4. 4 out of 5

    s.penkevich

    We all have jobs, and most of us would prefer better ones. If you don’t fall into this category, then I applaud you, but it is so easy to fall into dislike for anything that pries open sleep deprived eyes morning after morning and dumps you into bed exhausted to dream of all the living you would rather have been doing during your waking hours. Some of us, the lucky ones, get to pick our jobs, and sometimes we are pulled into the ones life deals us. Alissa Nutting’s wildly imaginative Unclean Job We all have jobs, and most of us would prefer better ones. If you don’t fall into this category, then I applaud you, but it is so easy to fall into dislike for anything that pries open sleep deprived eyes morning after morning and dumps you into bed exhausted to dream of all the living you would rather have been doing during your waking hours. Some of us, the lucky ones, get to pick our jobs, and sometimes we are pulled into the ones life deals us. Alissa Nutting’s wildly imaginative Unclean Jobs for Women and Girls explores these jobs that life hands us and is sure to brighten anyone’s outlook on their own jobs when juxtaposed to the zany collection she concocts. There are people being served as dinner, porn stars roped into fornication on the moon, a living ant colony, alcoholics, and even the role of a teenager that all are illuminated under Nutting’s insightful lens. Full of hilarious wit and creative charm, this cunning collection serves as a bestiary of humanity, exposing all our shortcomings and absurdities as we struggle to find our place in some cosmic joke. According to her author blurb, Nutting received an MFA from the University of Alabama, and has certainly put this to good use. Reading these stories brings back memories of creative writing courses, and it is apparent she was the student that blew minds and brewed jealousy with each story she penned. We are lucky enough that she harnessed her teeming imagination onto the page, and skillfully wrangled together inspired words and phrases into these visionary stories for all to share. The strange and bizarre nature made me feel right at home after making the rounds through the works of Amelia Gray, whom I HIGHLY recommend (start with Am/PM, you will not be disappointed). Not only can Nutting write wonderfully, but the infusion of the black comedy makes this something you should not miss. Many of her observations on her misfit cast will cause you to laugh out loud. ‘She did a turn that was so beautiful and practiced and impossible but to Garla was something that accidentally slipped out of her like a tiny fart.’ The same can be said of Nutting’s writing. Although the settings and events are outlandish and bizarre, the characters move through them casually and draw the reader into accepting it as normal. ‘I’m not saying I’m better than you, just that my path is way more open with lots of colors.’ This acceptance, and often resignation, to their surroundings is used on a few levels. Initially, this allows one to look at it mockingly and laugh. However, each story tends to deliver an insightful message, often discussing issues that our universal to us, such as about our failings from trying to hard or our fears, beliefs, etc. It then sinks in that if these feelings are right at home in an absurd world, imagine how absurd they are in OUR lives, yet we keep on making the same mistakes and believing in our misconceptions of ourselves and others. This collection of stories focuses primarily on the base, animal instincts that lurk within us all, and through these stories we see just how pathetic and disgusting the human race can be. The story of the porn star, for example, is actually pretty easy going on the porn star and spends most of the time examining how disgusting the men who enjoy this are. Through each story, we see people trying to be better than who they are, or looking for love (even with the Devil himself), looking for acceptance, and almost always being the source of their own demise (Unless in the case that if you have a cat that foams at the mouth and bites men, than maybe that is your demise). Yet, Nutting makes us laugh at these absurdities we all share by elevating them to a jocular farce. This collection is hilariously probing into all our hearts and souls, and was well served as a big bag of brain candy in between the workout of Ulysses. Oh, and did I mention Ben Marcus not only gave it his stamp of approval, but also awarded it the Starcherone Prize for Innovative Fiction? If you are looking for something bizarre and deeply, darkly, funny, well this is the book for you. 4/5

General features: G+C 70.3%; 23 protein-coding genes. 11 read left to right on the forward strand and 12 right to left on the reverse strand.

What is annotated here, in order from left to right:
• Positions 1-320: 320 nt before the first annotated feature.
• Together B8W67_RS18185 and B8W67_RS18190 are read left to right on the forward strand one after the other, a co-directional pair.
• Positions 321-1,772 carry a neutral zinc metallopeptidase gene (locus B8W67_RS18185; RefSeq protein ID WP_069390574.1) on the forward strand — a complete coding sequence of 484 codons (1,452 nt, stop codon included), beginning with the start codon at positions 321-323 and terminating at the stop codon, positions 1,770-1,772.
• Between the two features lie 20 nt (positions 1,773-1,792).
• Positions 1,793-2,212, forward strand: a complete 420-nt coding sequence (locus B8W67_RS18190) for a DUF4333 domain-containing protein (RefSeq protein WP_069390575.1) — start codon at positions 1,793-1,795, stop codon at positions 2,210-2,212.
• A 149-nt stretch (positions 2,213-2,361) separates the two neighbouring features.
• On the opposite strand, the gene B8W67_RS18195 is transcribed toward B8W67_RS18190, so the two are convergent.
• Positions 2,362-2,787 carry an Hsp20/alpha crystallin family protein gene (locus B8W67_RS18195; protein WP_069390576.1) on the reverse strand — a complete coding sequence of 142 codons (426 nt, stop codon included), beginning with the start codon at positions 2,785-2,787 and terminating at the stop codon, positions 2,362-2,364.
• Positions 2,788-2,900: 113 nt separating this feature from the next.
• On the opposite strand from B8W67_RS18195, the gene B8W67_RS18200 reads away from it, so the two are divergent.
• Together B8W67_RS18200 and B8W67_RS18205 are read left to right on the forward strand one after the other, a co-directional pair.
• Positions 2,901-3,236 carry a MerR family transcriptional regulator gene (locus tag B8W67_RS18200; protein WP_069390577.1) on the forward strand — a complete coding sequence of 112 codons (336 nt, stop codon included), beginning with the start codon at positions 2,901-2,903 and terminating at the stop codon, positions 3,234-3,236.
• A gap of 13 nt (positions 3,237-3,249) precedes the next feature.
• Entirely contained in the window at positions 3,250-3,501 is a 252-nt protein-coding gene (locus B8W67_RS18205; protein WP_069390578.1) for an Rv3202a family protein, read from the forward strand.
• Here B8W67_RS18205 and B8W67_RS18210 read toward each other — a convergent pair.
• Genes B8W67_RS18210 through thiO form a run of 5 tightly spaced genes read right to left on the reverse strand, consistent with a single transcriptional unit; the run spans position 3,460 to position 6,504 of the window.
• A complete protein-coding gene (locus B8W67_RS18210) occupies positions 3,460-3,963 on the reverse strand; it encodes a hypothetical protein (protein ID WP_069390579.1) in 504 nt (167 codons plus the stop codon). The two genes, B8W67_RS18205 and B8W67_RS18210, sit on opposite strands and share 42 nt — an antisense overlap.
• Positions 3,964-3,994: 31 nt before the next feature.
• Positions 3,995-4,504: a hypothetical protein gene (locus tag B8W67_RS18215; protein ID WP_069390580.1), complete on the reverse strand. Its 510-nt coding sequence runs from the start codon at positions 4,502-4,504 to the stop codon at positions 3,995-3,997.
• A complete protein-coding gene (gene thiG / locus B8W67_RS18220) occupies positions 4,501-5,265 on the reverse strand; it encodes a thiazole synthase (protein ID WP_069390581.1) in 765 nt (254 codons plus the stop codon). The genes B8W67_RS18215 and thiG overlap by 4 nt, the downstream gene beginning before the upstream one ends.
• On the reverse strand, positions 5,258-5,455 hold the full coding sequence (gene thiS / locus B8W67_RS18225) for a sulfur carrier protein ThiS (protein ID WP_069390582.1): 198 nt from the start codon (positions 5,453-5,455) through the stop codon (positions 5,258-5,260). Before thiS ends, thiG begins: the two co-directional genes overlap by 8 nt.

5. 4 out of 5

    Paul Bryant